Thursday, May 03, 2012

Widening the Circle - 1

The Adult Education Committee at the Ottawa Mennonite Church is studying with the class the book "Widening the Circle: Experiments in Christian Discipleship", edited by Joanna Shenk.
  The book writes about a variety of stories of Anabaptist 'intentional communities' primarily in the United States from the 1950s until today.
  I decided to publish the notes that I brought to the group in the first class.
  I made an intro saying that the book has mainly stores of these 'intentional communities'. They are individual and collective stories.
  The circle to me speaks about borders of identities. Considering primarily the circle of 'institutional church', one could say that the book speaks of communities on the 'edge' of the circle. That is, these intentional communities at times have a continuos relationship with institutional churches, and at other times they have a break/disruption in the relationship.
  I would go one step further and say that to me the circle itself is problematic, in the sense that in the moment the circle  is defined it excludes. The circle defines who is in and who is out. The only way around it is to constantly question the circle, living 'inside' and 'outside' (that is, if the circle in fact exists).
  We can list a number of criteria for defining circles. Here is a list of characteristics to look at when reading the history of these communities:
 - The Circle: who's in and who's out? Who is in the communities and who's out of the communities?
 - Is the community aware of the circle? That is, are they aware of exclusions?
 - The historical context:
     - Relation of the community to 'social movements'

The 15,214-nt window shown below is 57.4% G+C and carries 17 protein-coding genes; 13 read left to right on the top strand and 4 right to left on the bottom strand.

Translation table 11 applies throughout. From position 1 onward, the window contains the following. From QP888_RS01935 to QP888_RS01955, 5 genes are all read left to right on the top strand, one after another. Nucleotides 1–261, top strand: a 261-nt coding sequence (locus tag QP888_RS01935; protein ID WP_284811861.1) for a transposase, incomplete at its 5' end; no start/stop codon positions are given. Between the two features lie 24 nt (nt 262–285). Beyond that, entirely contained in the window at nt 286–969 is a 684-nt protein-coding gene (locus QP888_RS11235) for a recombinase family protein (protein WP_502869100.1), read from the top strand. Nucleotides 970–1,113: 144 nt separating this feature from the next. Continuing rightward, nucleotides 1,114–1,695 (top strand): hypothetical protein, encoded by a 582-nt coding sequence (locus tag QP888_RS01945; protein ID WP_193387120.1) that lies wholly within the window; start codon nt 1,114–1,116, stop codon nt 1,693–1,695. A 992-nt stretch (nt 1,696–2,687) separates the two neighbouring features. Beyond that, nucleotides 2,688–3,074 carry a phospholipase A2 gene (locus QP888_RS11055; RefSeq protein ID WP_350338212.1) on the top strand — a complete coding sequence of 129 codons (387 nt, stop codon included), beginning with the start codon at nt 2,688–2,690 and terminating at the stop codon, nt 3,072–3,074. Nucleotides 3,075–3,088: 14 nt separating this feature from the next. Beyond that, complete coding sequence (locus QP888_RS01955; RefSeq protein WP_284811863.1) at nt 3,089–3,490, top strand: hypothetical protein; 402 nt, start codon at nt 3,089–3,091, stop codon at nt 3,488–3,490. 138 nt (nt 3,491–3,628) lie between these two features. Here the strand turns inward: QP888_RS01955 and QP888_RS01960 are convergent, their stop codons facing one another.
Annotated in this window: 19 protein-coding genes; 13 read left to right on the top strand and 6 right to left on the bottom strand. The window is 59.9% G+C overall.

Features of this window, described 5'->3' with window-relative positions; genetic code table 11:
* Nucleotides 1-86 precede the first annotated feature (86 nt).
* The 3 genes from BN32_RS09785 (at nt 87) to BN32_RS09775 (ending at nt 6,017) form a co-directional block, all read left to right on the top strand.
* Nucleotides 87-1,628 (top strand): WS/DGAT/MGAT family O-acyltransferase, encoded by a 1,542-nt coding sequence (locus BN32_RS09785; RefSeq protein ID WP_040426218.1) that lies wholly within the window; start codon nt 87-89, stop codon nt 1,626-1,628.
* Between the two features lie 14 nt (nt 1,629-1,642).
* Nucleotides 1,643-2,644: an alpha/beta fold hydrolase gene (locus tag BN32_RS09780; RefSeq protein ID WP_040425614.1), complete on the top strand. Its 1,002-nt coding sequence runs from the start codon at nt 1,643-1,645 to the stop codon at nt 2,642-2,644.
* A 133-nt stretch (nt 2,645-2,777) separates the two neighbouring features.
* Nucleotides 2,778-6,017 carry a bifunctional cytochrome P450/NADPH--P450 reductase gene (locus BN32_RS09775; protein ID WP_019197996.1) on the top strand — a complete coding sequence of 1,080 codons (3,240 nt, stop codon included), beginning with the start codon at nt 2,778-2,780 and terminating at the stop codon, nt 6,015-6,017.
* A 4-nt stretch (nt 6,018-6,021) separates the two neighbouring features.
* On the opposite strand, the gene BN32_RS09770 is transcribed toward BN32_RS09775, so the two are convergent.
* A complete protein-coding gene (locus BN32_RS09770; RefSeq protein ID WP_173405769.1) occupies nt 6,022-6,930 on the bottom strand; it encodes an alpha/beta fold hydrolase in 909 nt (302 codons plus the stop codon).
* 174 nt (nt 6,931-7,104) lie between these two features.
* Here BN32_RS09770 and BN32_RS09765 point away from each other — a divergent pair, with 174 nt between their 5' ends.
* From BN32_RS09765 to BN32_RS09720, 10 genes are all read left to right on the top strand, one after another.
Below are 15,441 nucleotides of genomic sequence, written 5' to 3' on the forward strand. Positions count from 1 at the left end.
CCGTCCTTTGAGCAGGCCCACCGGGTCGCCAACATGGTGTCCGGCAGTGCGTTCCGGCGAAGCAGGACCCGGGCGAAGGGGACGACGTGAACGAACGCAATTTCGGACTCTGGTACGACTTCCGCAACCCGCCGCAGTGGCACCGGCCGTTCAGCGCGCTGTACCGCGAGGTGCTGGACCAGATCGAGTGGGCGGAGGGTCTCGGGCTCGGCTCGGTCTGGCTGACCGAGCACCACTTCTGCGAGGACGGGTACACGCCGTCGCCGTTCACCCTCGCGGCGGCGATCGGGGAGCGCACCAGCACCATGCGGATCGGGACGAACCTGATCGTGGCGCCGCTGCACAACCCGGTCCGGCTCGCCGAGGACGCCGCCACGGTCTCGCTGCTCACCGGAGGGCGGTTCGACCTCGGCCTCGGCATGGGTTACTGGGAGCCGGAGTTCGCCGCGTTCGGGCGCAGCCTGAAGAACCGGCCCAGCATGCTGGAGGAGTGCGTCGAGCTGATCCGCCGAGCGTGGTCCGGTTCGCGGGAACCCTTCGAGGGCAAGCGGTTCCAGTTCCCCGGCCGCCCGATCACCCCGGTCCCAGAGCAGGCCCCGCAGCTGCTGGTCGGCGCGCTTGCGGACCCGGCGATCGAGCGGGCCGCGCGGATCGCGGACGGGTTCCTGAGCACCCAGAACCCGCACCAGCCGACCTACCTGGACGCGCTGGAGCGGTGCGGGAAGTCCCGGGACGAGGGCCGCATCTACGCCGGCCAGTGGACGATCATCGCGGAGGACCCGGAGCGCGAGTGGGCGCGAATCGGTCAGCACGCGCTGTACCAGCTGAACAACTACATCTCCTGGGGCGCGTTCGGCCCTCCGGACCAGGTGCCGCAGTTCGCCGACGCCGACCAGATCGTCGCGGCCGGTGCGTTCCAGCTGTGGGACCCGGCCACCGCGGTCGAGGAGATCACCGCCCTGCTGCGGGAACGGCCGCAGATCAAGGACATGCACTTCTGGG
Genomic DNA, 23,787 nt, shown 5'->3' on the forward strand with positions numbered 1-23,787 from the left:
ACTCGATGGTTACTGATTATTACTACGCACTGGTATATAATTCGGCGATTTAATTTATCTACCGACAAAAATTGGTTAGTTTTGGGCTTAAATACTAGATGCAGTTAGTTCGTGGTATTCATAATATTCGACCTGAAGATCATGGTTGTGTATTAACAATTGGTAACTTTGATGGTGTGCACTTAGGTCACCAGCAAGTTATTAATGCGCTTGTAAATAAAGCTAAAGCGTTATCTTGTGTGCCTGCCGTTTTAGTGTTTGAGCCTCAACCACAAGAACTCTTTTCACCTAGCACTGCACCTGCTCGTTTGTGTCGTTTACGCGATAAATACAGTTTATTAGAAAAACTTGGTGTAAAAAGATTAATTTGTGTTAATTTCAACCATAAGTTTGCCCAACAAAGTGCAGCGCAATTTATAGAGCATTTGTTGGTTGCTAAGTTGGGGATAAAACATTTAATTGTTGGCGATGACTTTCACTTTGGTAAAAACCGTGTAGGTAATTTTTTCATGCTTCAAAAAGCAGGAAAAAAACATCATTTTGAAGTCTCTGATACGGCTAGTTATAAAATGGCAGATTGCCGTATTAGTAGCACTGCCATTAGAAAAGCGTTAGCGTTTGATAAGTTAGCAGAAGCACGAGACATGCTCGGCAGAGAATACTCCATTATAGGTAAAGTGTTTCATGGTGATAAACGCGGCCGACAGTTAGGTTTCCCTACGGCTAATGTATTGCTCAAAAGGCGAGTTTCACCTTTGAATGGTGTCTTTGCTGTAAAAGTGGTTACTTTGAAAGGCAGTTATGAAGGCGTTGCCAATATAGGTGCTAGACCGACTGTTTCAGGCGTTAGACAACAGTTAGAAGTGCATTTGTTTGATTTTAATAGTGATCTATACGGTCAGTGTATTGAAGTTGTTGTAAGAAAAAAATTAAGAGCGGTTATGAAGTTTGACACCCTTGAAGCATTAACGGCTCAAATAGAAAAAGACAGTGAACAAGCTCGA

- Bridges outside of the religious domain
     - How much is the community a cause and a consequence of the events in History?
  - Signs of dis/continuity
     - History of breaking / uniting. Breaking with idea, institution, traditions.
  - Denominational labels (specially Anabaptists)
  - Ecumenism
  - Relation to charismatics or 'spiritual practices'
  - Culture, race and ethnicity
    - How far do concerns go geographically? Are they concerned with the neighbourhood? Are they involved with issues in countries far away?
    - Ethnic Mennonites versus Mennonites ?
  - Raison d'être, Ethos
  - Size and variations of size through time (does it matter? )
  - Gender
  - Leadership | power distribution and relations
  - Politics
    - Identification of the political actors (visible and invisible) and their relations: institutions, parties, local neighbourhoods, 'movements', causes, macro politics
 - Economics and financials
    - Shared resources
    - Diversity of income and classes
    - 'Viability': can the community survive and maintain itself?
 - Overall diversity
 - Historical legacy

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